Archive for the ‘Hacks & mods’ Category

Jury-rigging the Apple II, either in reality or concept.

Eye of the Dot Matrix Tiger

March 2nd, 2014 10:49 PM
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We already know that storage media are musical instruments, with floppy disks playing the Star Wars theme and hard drives producing a rendition of the Imperial March. Now printers are getting in on the orchestral action. Behold as a dot matrix printer plays "Eye of the Tiger" from Rocky:

Such magic is a combination of custom hardware and software. Says the video's creator on how you too can produce this tune:

Learn about electronics, reverse engineering, embedded software development, maybe some hardware description language, the MIDI protocol and some music theory (how notes relate to frequencies). Then take your printer apart, find out how it works, disconnect the original processor from everything you need and add your custom built electronics…

The MIDI files have to be edited a bit to be played on the printer: some channels need to be disabled (percussion stuff), some are transposed to avoid exceeding the frequency limit. Also the volume of the individual instruments never fits when the original settings are used.

Get started with the MIDI file that was adapted to this purpose; it's available for download.

(Hat tip to Geekologie via Colin Druce-McFadden, Geeks Are Sexy, Brendan Robert, and Mark LaPlante)

The Iconic Apple coffee table book

October 7th, 2013 10:17 AM
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Filed under Hacks & mods, History;
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At some point in the last four years, you've probably come across the Shrine of Apple, where photographer Jonathan Zufi has set out to produce a gallery of every Apple product ever, from the Apple-1 to the iPad Mini. It's a gorgeous Web site with intuitive navigation and high-quality photos from multiple angles of all Apple hardware and packaging.

Now this artwork can be on display in your home with Iconic: A Photographic Tribute to Apple Innovation, a 350-page coffee table book, courtesy the author's self-publishing brand, Ridgewood Publishing.

Iconic features over 650 photos across six chapters: desktops (including the Apple II); portables; peripherals; iOS devices; prototypes (whether or not they went into production); packaging; and people. (For those counting, the video says there are six chapters but lists only fives — the narrator forgot about peripherals.)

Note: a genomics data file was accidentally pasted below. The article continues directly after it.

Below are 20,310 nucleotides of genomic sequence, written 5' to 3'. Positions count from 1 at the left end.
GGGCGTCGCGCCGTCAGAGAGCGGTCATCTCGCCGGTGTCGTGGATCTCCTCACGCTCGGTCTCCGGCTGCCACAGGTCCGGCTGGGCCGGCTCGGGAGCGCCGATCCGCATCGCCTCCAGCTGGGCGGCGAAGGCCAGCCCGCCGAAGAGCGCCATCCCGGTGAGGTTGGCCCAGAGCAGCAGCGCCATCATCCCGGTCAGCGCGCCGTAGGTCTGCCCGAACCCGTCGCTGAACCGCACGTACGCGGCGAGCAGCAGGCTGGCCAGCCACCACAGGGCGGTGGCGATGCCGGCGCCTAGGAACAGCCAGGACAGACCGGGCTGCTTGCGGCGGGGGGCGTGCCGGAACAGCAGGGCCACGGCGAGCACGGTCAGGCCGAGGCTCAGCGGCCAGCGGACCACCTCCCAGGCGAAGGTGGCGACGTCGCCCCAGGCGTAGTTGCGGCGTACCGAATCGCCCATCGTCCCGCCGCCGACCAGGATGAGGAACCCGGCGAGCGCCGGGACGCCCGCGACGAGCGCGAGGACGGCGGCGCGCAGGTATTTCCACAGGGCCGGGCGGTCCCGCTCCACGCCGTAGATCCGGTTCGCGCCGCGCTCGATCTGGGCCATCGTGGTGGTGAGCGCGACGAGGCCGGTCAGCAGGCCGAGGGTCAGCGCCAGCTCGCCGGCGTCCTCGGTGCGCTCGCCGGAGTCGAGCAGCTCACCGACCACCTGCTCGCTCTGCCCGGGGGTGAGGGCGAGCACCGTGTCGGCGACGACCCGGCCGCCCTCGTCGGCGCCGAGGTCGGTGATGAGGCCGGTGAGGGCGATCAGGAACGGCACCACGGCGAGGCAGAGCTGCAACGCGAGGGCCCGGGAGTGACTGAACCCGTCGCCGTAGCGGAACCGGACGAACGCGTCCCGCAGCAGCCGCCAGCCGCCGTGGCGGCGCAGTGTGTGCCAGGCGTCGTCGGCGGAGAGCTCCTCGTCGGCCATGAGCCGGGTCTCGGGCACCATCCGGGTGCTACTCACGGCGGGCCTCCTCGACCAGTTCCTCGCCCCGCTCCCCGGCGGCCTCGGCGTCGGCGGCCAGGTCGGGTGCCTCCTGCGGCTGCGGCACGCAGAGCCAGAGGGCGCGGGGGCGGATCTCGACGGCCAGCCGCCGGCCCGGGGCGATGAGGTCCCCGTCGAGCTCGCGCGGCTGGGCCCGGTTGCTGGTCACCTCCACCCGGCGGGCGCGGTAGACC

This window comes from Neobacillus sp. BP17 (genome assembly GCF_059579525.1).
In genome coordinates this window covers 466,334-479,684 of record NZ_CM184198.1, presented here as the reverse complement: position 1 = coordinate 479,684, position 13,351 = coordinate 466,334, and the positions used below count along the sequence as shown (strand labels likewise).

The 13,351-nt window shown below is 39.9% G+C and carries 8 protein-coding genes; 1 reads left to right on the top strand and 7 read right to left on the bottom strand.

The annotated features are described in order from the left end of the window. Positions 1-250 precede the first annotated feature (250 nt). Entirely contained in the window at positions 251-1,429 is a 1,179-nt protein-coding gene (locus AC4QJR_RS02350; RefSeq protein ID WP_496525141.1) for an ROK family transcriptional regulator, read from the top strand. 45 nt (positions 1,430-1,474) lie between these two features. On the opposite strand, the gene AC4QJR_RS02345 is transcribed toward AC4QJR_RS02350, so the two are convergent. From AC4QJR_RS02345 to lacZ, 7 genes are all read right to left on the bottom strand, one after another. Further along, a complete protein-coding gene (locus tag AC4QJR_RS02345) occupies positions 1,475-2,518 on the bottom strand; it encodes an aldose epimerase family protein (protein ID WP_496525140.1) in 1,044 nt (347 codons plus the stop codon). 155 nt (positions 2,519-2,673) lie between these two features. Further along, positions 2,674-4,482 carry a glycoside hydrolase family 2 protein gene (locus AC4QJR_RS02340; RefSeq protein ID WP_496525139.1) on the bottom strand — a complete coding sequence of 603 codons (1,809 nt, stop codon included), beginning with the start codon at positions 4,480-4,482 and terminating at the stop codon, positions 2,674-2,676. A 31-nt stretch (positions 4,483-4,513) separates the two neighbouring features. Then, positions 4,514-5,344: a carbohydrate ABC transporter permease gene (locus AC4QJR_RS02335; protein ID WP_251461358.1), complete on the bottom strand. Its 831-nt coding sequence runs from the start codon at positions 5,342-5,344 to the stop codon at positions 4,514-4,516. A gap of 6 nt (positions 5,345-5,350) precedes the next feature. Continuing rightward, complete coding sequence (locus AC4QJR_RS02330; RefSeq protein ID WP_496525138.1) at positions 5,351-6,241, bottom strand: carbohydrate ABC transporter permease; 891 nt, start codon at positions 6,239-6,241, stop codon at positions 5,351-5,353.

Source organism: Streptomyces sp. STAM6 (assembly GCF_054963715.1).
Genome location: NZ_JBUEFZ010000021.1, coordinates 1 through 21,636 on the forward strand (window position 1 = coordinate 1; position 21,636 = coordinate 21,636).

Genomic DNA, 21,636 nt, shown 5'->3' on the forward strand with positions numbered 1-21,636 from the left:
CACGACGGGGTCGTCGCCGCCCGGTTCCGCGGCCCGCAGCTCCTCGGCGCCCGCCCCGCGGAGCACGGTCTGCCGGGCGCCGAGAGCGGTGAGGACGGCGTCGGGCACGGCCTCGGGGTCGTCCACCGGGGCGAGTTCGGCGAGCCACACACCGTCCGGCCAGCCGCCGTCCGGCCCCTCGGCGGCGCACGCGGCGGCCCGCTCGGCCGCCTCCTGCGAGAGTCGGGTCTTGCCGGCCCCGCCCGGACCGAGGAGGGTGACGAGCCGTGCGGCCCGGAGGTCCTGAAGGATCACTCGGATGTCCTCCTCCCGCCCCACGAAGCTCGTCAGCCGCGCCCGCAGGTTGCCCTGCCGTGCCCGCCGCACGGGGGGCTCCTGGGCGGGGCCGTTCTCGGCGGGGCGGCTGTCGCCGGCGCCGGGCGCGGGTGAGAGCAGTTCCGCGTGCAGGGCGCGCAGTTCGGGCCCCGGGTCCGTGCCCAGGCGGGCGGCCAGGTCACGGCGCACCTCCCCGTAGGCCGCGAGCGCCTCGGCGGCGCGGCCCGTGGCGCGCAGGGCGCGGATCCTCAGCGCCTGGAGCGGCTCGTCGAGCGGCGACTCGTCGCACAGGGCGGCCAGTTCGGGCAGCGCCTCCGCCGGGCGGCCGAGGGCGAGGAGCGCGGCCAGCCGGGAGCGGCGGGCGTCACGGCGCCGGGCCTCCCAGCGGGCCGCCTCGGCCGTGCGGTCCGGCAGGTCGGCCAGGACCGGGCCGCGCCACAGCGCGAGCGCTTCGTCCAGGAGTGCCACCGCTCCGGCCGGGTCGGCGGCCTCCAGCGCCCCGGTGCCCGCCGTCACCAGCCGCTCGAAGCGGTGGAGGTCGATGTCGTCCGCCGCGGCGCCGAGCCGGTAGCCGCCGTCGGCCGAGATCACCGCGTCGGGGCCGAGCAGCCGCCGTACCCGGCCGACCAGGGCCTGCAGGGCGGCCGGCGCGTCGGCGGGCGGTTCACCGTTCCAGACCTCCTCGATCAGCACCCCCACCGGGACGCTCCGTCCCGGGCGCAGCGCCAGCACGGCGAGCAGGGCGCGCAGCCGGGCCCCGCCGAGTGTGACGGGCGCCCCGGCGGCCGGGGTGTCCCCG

The book is available in two hardcopy editions: a now-shipping $75 "classic"; and a yet-to-be-released special edition that comes in a slip sleeve that looks like an Apple IIe case. (There is, naturally, no coffee table e-book edition.) Shipping on the classic edition to my New England home is an extra $11.

Unlike a living Web site, a book immediately becomes a moment in time, a product of its publication date and unrepresentative of all the Apple products to come. Regardless, it's something I wouldn't mind as a holiday gift. It's nice to see a book like this become a reality without a Kickstarter project, especially since the book trailer could've just as easily served as a pitch video, which probably would've motivated me to by it on impulse, knowing I was contributing to moving the book from concept to coffee table.

Will you be putting Iconic on your table?

(Hat tip to Betsy McKay)

Remembering the Apple II

April 8th, 2013 9:28 AM
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Filed under Hacks & mods, History, Mainstream coverage;
2 comments.

A recent CNET story has popularized the unearthing of design schematics for the Disk ][ floppy drive and the contract that outsourced its operating system. This story has been a Big Deal, having been picked up by TUAW, Slashdot, A2Central.com, and others.

This story is also an opportunity to consider the scale and scope of computer history. We Apple II users have gobbled up this news, but I suspect it hasn't achieved awareness outside the small circles of retrocomputing enthusiasts and computer historians. After all, what relevancy does the Apple II have to the Apple Inc. of today, whose foundation lies not in desktop or even laptop computers, but in cell phones, tablets, and MP3 players?

It wouldn't be the first time the Apple II has failed to penetrate the public awareness. When I presented the history of the Apple II to the Denver Apple Pi users group, the audience was eager and receptive — with one exception. When one person learned the topic of my speech would be the computer that Apple made before the Macintosh, her response was, "Apple made computers before the Macintosh?" She didn't see the relevancy in this archaic machine and chose not to stay for the presentation.

Similarly, when I recruited Jason Scott as a guest speaker for my college course, he asked my students the loaded question, "How many of you would agree with me if I said Nintendo is thirty years old?" Nintendo was in fact founded in 1889 and dabbled in many industries, from playing cards to hotels to taxi services, before landing in electronic entertainment. Home video games are just a blip in the timeline of the company that set the standard.

These are just two examples of modern consumers being ignorant or uncaring of the lineage behind their everyday tech. I don't know that this oversight is necessarily evil so much as it is the product of irrelevance. Is it one we need to change? I would presume that awareness of the existence of pre-Macintosh computers has improved since the passing of Steve Jobs, but my experience is that just as many people as ever respond to my stories of the Apple II with a comment such as "That was my first Mac!"